Renowned playwright, educationist and arts critic Stephen Chifunyise has hailed the creative arts industry in Zimbabwe, acknowledging it is one of the most vibrant in Africa owing to the number of events hosted by the continent.
Zimbabwe alone has on its annual calendar domestic arts and cultural showcases that include the Inthwasa Arts and Chirorodziva festivals and many other city and province centred ones which culminate in the Harare Festival of the Arts in April of every year.
“Many people who gathered for this year’s edition of HIFA confirmed the excellent creativity in our African people and admitted it is very rare to see a diversity of genres under one roof. Yes, the artists may not have instantly benefitted in the form of sales of their wares, but they did make contacts which are critical for future use and for purposes of networking going into the future,” he noted.
Through being seen and getting known, they would then stand a chance to get invited to other events of a similar nature, he added.
“A case in point is a band from Botswana that I saw and spoke with. They did not know how good they really are until they got appreciated by the crowd here after a performance at the Main Stage.”
“It is my wish that we could have similar functions of such a magnitude in other places such as Gaborone, Windhoek and Maputo, among many other cities on the continent so that we afford a broader platform for our artists to showcase themselves and the stuff that they are made of.”
Chifunyise, who is the Principal of the Zimbabwe Academy of Arts Education for Development (ZAAED) and over the years has been involved in cultural policy formulation and evaluation in Africa, said events like HIFA rubber-stamp the African Union’s desire for the creation of a common cultural market.
“There are not many – if any – places in the whole world where one finds thousands of people interfacing in an environment where they also have the privilege to walk from hotel to hotel at midnight. This is not common elsewhere in Africa. What is unfortunate is that our media has not been able to project this uniqueness that our streets are as free as it is inside the walls of HIFA,” he said.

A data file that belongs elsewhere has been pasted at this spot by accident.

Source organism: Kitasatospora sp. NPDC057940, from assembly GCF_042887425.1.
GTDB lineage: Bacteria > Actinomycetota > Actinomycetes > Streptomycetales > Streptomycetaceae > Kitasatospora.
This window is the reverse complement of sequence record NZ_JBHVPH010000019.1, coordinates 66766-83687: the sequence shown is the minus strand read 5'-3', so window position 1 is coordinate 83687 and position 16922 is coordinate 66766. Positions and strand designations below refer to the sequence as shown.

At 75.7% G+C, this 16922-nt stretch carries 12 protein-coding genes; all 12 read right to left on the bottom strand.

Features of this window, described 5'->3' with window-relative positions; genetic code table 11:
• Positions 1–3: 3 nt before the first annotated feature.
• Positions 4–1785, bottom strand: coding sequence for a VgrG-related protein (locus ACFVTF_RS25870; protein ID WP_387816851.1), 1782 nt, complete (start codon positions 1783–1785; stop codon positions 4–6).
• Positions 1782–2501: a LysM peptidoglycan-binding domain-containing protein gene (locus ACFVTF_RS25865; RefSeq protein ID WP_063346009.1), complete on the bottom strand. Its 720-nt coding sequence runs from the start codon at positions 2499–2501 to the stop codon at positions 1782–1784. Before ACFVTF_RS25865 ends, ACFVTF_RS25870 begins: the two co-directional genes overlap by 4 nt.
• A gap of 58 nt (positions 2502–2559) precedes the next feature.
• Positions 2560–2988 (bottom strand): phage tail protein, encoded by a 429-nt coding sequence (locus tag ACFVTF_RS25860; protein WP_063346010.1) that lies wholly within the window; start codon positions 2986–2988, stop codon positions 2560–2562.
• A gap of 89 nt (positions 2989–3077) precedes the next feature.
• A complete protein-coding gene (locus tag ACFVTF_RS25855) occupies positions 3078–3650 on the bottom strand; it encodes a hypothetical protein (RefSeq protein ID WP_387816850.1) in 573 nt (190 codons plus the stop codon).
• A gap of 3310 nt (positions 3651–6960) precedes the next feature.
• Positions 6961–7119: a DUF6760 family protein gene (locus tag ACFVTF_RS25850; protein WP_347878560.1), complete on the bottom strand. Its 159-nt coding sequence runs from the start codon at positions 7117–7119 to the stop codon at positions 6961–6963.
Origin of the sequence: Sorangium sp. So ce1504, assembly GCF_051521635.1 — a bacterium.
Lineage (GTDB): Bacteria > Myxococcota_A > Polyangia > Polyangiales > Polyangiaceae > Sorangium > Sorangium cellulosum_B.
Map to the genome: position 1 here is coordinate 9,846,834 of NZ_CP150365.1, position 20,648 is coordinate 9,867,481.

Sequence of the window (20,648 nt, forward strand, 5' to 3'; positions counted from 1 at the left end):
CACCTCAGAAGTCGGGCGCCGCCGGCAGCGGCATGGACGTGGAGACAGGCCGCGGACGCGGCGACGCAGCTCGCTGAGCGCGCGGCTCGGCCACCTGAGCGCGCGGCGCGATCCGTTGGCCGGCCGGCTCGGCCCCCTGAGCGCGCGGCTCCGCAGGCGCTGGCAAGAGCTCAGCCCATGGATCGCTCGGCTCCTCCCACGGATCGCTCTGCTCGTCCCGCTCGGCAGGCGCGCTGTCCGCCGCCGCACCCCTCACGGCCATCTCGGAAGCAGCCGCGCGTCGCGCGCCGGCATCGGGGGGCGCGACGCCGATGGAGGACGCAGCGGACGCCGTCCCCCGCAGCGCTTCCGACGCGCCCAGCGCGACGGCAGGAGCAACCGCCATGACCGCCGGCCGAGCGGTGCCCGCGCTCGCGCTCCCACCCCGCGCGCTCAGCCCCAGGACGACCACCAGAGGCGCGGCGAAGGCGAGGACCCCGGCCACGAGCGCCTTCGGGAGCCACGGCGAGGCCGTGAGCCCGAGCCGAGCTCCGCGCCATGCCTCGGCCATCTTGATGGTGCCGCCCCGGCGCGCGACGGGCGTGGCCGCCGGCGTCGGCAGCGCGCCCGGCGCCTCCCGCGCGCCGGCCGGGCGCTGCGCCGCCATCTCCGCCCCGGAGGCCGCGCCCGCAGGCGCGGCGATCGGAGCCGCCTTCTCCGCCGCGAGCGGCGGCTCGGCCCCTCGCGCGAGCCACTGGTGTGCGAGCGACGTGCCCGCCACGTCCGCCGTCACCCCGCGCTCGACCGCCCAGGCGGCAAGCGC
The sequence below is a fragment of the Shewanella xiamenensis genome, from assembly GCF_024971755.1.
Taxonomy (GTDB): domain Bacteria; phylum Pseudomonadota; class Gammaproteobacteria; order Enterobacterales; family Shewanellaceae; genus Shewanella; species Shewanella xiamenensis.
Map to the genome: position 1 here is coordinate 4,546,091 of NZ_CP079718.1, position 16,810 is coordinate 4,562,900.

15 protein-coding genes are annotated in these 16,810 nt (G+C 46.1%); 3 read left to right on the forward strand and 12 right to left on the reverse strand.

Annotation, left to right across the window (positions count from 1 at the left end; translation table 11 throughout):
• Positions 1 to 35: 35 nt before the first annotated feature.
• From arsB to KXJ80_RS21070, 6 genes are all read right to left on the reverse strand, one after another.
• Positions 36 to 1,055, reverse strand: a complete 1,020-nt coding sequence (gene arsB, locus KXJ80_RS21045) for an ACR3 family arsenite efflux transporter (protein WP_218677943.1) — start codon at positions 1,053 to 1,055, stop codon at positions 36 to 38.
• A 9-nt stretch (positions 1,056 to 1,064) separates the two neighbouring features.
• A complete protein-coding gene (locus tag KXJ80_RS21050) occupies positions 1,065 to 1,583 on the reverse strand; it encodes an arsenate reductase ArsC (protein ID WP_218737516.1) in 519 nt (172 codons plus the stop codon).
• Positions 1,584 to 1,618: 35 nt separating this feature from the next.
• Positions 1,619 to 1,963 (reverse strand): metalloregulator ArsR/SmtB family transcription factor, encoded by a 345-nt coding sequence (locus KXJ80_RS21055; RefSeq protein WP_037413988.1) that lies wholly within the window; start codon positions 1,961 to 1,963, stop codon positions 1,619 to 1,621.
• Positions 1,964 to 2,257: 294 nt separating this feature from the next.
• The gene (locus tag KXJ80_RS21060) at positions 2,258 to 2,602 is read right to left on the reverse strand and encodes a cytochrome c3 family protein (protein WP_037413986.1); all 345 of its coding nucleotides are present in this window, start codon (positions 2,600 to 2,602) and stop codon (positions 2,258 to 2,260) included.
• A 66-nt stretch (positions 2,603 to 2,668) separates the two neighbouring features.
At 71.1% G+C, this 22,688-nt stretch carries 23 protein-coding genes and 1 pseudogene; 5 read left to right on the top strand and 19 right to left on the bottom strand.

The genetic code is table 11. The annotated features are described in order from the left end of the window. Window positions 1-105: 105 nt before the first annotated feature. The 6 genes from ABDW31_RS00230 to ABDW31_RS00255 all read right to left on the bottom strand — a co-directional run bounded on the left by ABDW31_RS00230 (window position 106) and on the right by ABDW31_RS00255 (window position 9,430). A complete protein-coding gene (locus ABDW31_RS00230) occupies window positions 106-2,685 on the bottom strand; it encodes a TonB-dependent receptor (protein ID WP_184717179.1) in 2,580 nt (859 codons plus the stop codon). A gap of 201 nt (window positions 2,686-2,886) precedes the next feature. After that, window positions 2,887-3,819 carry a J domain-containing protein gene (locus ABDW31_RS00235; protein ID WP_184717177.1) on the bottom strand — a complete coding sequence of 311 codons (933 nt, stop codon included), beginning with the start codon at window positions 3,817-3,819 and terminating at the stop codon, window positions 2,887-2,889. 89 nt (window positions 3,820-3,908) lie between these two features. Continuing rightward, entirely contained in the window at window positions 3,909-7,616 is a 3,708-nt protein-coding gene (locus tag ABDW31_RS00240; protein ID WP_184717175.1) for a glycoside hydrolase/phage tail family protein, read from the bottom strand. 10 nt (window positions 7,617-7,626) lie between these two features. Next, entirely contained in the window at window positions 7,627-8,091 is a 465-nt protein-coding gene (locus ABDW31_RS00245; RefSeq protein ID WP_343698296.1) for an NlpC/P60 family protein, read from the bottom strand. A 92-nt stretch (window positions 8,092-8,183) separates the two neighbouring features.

He said there was need for corporates to support domestic, national and international festivals, as financial aid is the lifeblood of such activities. Chifunyise noted that while Zimbabwe as a country could capitalize on the fact that it has musical genres that are non-existent in other parts of the world such as the Mbira, traditional music in general as well as Zim Dancehall, there was great need to market them all over the world by, for instance, twinning.
Over the past three decades, Chifunyise has contributed in particular to the evaluation of cultural policies in Malawi, Zimbabwe, Botswana, Lesotho, Swaziland and Mauritius and is a founding member of the Observatory on Cultural Policies in Africa.
He also held the post of Director of Cultural Services in Zambia and Permanent Secretary for Education, Sport and Culture in the Government of Zimbabwe. Playing a prominent role in the development of the Southern African Development Community (SADC) Arts and Culture Festivals from 1994 to 2000, he also chaired the Southern African Film Festival (1990 -1996).
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